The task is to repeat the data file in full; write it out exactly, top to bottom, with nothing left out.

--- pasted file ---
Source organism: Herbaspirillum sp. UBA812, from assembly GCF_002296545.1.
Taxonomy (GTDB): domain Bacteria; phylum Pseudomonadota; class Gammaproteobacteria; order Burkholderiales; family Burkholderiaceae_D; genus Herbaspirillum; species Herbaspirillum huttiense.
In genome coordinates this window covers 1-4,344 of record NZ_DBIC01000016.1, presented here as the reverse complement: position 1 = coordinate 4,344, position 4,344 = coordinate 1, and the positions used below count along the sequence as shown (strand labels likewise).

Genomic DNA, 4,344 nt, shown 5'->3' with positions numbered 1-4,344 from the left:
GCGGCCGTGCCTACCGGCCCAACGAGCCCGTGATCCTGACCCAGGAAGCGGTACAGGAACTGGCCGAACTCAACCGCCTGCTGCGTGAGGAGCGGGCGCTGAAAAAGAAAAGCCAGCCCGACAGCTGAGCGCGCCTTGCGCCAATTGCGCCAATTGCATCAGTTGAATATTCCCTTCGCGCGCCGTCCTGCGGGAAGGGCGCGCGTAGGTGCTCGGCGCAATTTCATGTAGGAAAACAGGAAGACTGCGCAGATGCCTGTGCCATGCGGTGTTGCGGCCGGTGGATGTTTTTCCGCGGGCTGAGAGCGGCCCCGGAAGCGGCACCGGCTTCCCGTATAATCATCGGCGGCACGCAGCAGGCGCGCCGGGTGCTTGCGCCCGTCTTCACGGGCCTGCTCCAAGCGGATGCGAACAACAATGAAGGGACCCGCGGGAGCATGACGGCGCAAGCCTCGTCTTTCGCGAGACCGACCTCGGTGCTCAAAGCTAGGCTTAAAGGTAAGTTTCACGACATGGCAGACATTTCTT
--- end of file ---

Source organism: Herbaspirillum sp. UBA812, from assembly GCF_002296545.1.
Taxonomy (GTDB): domain Bacteria; phylum Pseudomonadota; class Gammaproteobacteria; order Burkholderiales; family Burkholderiaceae_D; genus Herbaspirillum; species Herbaspirillum huttiense.
In genome coordinates this window covers 1-4,344 of record NZ_DBIC01000016.1, presented here as the reverse complement: position 1 = coordinate 4,344, position 4,344 = coordinate 1, and the positions used below count along the sequence as shown (strand labels likewise).

Genomic DNA, 4,344 nt, shown 5'->3' with positions numbered 1-4,344 from the left:
GCGGCCGTGCCTACCGGCCCAACGAGCCCGTGATCCTGACCCAGGAAGCGGTACAGGAACTGGCCGAACTCAACCGCCTGCTGCGTGAGGAGCGGGCGCTGAAAAAGAAAAGCCAGCCCGACAGCTGAGCGCGCCTTGCGCCAATTGCGCCAATTGCATCAGTTGAATATTCCCTTCGCGCGCCGTCCTGCGGGAAGGGCGCGCGTAGGTGCTCGGCGCAATTTCATGTAGGAAAACAGGAAGACTGCGCAGATGCCTGTGCCATGCGGTGTTGCGGCCGGTGGATGTTTTTCCGCGGGCTGAGAGCGGCCCCGGAAGCGGCACCGGCTTCCCGTATAATCATCGGCGGCACGCAGCAGGCGCGCCGGGTGCTTGCGCCCGTCTTCACGGGCCTGCTCCAAGCGGATGCGAACAACAATGAAGGGACCCGCGGGAGCATGACGGCGCAAGCCTCGTCTTTCGCGAGACCGACCTCGGTGCTCAAAGCTAGGCTTAAAGGTAAGTTTCACGACATGGCAGACATTTCTT